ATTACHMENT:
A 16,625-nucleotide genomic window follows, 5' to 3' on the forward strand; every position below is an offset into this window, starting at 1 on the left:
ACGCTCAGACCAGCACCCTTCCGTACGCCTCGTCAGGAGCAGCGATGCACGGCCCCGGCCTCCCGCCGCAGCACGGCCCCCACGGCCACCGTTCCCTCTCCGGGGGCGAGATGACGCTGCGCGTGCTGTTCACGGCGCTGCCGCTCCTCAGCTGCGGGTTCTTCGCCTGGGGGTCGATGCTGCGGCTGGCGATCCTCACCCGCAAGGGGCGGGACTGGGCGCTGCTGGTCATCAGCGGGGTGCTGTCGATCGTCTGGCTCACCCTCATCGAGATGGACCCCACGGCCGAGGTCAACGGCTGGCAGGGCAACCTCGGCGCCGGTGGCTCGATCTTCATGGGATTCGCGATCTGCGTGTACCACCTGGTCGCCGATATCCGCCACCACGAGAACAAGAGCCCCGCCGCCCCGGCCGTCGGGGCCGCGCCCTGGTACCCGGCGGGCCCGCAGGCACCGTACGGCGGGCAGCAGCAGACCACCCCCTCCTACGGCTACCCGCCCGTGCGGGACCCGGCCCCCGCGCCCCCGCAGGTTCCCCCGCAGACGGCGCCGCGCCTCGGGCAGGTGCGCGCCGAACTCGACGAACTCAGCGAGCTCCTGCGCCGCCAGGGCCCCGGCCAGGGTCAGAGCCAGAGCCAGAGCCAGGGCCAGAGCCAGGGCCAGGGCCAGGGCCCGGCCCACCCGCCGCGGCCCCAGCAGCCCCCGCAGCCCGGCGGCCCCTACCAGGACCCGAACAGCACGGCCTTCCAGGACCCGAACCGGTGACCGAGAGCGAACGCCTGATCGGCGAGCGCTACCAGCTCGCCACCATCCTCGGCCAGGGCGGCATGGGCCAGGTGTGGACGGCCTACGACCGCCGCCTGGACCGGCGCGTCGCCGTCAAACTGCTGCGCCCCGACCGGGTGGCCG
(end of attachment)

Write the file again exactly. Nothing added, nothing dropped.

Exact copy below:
A 16,625-nucleotide genomic window follows, 5' to 3' on the forward strand; every position below is an offset into this window, starting at 1 on the left:
ACGCTCAGACCAGCACCCTTCCGTACGCCTCGTCAGGAGCAGCGATGCACGGCCCCGGCCTCCCGCCGCAGCACGGCCCCCACGGCCACCGTTCCCTCTCCGGGGGCGAGATGACGCTGCGCGTGCTGTTCACGGCGCTGCCGCTCCTCAGCTGCGGGTTCTTCGCCTGGGGGTCGATGCTGCGGCTGGCGATCCTCACCCGCAAGGGGCGGGACTGGGCGCTGCTGGTCATCAGCGGGGTGCTGTCGATCGTCTGGCTCACCCTCATCGAGATGGACCCCACGGCCGAGGTCAACGGCTGGCAGGGCAACCTCGGCGCCGGTGGCTCGATCTTCATGGGATTCGCGATCTGCGTGTACCACCTGGTCGCCGATATCCGCCACCACGAGAACAAGAGCCCCGCCGCCCCGGCCGTCGGGGCCGCGCCCTGGTACCCGGCGGGCCCGCAGGCACCGTACGGCGGGCAGCAGCAGACCACCCCCTCCTACGGCTACCCGCCCGTGCGGGACCCGGCCCCCGCGCCCCCGCAGGTTCCCCCGCAGACGGCGCCGCGCCTCGGGCAGGTGCGCGCCGAACTCGACGAACTCAGCGAGCTCCTGCGCCGCCAGGGCCCCGGCCAGGGTCAGAGCCAGAGCCAGAGCCAGGGCCAGAGCCAGGGCCAGGGCCAGGGCCCGGCCCACCCGCCGCGGCCCCAGCAGCCCCCGCAGCCCGGCGGCCCCTACCAGGACCCGAACAGCACGGCCTTCCAGGACCCGAACCGGTGACCGAGAGCGAACGCCTGATCGGCGAGCGCTACCAGCTCGCCACCATCCTCGGCCAGGGCGGCATGGGCCAGGTGTGGACGGCCTACGACCGCCGCCTGGACCGGCGCGTCGCCGTCAAACTGCTGCGCCCCGACCGGGTGGCCG